Housing policy in a devolved UK – still diverging?
Author: Kenneth Gibb - Director, UK Collaborative Centre for Housing Evidence - University of Glasgow
I was talking to a senior person in Scottish housing the other day. I asked her whether she thought housing policy in the UK was diverging or converging? She thought that there were elements of both processes going on at the same time. I think that is probably right.
When one considers that housing is largely, though not entirely, devolved in the three non-English jurisdictions, and that they have held different party control over time, and often different from the UK Governing party, then it's not surprising that ideology and political priorities may differ and be built on over time. This will be reflected in the trajectory of local housing policy. It should not be surprising either if individual nations from time to time also look at what is going on elsewhere and decide to pursue aspects of apparently successful policies, even if that is mediated and moderated by the path dependencies that operate in specific countries.
Let's look at three examples:
In England, the Right to Buy council homes remains a settled policy where debate and contention largely revolve around whether or not councils can receive sufficient income to ensure one-for-one replacement for the property sold to sitting tenants (the answer to that is no). In Scotland, the Right to Buy was first abolished for newbuild council homes nearly 15 years ago, allowing councils to build new social homes.
Since 2016, the Right to Buy has been completely outlawed. This happened with little or any sustained opposition. The same appears to be true in Wales which subsequently followed this move. In this case, policy divergence (plus ideological differences and path dependency) seems to prevent such lessons transmitting from the devolved countries to the UK Government. Equally, Scotland has pursued a long-term programme to develop additional social and affordable housing supply, majoring on new social housing, and has achieved in successive Parliaments, respectively, 30,000 and 50,000 new affordable and mainly social homes. This commitment to grant-funded new social housing delivered by both housing associations and councils means that, in per capita terms, Scotland is building far more social housing than is the case in England. The programme has been sustained over more than two full Parliamentary terms. Admittedly, this programme is now running into difficulties created by external economic shocks but the commitment remains.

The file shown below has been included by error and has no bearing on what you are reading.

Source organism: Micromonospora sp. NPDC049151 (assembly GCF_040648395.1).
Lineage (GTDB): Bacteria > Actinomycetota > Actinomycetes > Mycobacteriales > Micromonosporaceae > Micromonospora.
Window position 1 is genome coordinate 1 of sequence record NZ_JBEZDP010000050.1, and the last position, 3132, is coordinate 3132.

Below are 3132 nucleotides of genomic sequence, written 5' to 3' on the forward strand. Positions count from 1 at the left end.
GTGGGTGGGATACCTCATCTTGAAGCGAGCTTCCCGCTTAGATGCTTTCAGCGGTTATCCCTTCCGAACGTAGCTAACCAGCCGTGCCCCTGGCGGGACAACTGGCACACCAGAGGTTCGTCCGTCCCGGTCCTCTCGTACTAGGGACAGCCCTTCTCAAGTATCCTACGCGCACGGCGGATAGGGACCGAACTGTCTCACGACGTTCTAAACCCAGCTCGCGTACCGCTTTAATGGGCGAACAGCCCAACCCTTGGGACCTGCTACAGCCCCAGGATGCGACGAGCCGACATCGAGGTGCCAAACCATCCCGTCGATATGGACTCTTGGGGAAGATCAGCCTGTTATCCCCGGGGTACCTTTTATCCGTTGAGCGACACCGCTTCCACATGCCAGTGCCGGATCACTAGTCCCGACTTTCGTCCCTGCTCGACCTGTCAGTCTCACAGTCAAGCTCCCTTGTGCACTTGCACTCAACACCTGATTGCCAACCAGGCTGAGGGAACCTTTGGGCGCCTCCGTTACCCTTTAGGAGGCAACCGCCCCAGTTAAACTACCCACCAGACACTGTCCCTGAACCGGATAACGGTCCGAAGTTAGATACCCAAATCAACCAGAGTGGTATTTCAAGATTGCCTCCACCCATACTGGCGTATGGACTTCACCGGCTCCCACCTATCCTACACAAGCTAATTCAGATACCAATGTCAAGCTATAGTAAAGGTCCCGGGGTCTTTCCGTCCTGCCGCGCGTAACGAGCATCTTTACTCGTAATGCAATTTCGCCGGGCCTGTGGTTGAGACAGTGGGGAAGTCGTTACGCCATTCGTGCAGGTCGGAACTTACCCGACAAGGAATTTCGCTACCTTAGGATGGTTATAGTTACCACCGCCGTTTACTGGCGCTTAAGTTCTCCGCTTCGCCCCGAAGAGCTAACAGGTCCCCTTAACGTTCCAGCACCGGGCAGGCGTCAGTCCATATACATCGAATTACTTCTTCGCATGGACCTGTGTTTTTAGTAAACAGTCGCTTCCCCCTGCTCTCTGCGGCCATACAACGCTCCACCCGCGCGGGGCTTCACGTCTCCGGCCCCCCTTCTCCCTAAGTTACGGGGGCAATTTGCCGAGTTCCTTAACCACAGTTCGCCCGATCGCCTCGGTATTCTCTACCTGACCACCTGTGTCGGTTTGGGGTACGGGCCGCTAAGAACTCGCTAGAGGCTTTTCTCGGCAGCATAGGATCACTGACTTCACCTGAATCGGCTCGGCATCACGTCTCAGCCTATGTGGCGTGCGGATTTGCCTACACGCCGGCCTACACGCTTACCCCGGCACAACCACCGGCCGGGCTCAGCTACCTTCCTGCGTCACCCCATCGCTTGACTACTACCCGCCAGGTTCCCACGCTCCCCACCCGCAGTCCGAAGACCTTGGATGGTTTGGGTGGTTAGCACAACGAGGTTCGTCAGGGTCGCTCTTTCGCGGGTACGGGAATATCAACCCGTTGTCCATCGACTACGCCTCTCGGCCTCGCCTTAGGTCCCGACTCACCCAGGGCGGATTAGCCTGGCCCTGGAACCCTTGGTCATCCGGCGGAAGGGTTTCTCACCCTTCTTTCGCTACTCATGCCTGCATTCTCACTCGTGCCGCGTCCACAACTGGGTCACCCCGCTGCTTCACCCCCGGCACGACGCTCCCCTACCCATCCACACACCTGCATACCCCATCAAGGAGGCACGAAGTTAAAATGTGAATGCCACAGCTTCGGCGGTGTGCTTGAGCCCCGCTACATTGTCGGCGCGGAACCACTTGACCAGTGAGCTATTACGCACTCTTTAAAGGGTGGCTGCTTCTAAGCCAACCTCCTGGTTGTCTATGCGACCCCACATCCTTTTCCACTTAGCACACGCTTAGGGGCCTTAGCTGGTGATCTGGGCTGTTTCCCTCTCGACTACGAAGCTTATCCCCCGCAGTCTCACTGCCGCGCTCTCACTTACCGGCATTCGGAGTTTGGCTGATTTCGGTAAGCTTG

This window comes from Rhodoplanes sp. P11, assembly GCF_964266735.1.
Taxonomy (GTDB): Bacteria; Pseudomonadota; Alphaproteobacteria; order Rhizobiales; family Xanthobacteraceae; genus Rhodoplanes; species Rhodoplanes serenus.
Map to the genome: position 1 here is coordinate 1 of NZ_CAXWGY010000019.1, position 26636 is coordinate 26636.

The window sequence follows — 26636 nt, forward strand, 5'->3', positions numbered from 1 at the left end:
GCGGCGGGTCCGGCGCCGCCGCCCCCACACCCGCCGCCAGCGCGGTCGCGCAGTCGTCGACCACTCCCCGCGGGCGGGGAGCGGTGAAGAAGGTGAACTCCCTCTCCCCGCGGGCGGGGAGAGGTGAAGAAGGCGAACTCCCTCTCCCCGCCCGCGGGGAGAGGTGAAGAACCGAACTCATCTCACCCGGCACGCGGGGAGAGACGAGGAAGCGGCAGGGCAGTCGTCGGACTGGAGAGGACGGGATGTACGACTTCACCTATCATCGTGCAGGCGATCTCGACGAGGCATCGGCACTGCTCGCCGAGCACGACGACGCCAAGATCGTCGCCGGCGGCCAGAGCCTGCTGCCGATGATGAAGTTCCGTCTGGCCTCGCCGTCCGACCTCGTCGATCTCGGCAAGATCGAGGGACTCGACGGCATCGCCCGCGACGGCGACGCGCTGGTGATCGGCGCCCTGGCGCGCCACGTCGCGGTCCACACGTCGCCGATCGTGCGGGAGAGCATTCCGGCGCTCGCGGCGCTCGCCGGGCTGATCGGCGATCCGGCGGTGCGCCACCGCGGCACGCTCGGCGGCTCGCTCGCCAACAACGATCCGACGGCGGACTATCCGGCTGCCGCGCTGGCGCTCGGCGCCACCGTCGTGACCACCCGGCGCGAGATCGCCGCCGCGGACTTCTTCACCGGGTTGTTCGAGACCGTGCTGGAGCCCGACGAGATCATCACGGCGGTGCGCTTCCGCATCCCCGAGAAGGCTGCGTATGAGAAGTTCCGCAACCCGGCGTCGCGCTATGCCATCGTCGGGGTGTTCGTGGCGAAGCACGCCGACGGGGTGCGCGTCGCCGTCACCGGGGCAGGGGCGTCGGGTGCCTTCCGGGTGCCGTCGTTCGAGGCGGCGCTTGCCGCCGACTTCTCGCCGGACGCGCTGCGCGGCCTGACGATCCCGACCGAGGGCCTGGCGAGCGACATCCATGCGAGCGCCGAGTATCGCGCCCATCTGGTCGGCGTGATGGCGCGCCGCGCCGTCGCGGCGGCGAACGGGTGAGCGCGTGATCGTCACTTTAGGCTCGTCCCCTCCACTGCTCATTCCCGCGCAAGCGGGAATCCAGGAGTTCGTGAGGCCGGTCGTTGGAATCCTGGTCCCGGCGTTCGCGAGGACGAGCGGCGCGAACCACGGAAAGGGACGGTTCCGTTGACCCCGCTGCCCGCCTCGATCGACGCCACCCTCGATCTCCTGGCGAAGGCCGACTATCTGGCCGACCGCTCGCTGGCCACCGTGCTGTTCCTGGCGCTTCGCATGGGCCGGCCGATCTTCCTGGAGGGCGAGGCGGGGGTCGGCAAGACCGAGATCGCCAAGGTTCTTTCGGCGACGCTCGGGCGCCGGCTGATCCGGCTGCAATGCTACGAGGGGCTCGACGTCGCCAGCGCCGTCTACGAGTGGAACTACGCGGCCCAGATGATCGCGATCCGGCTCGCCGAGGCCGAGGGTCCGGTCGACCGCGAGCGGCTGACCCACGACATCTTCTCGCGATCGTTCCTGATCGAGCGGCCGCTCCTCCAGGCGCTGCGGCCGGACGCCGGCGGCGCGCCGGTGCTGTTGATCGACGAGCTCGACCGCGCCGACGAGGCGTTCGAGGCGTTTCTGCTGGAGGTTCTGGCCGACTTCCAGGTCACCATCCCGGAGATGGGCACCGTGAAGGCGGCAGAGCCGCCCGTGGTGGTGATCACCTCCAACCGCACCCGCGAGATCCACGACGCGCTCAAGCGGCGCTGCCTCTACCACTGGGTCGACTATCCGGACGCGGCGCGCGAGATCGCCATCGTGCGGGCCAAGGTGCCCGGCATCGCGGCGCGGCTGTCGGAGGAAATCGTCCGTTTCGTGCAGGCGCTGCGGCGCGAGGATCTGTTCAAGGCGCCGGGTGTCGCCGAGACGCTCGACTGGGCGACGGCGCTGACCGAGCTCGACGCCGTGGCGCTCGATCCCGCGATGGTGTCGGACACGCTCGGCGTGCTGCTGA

However, in the area of tenancy rights, tenancy conditions and the broader regulation of the private rented sector (PRS), it would seem fairer to say that there is evident convergence across the UK. This is particularly true in relation to both levelling the general non-price regulation in the PRS, but also in critical areas such as the weakening or removal of no-fault evictions, moving towards more indeterminate longer-term tenancies, and extended periods of notice to quit. This is apparent when one compares Scotland and Wales, similar moves are underway in Northern Ireland, and now the Renter Reform Bill developing in England seems to be finally pursuing these key elements, too. They are moving at different speeds, and it is not by any means complete convergence in the PRS: Scotland and Wales are actively considering rent control, which remains a step too far for the UK government.
Policy convergence and divergence is not a simple binary yes or no. After all, housing policy is a complex form of multilevel governance. Housing policy involves social security, tax policy, financial regulation, standards, as well as localised policy decision-making. And now, in addition to those reserved matters, the combined authorities in England are being given additional housing powers, or at least opportunities to undertake their own policies.
Perhaps convergence or divergence is too simple a way to think about these things. We see examples of both, and we now also recognise that it's a little bit more complex than simply what devolved governments in Cardiff or Edinburgh choose to do. Nonetheless, it does remind us that there is a laboratory out there where different natural policy experiments, are underway, which may also ultimately benefit housing outcomes in other parts of the UK.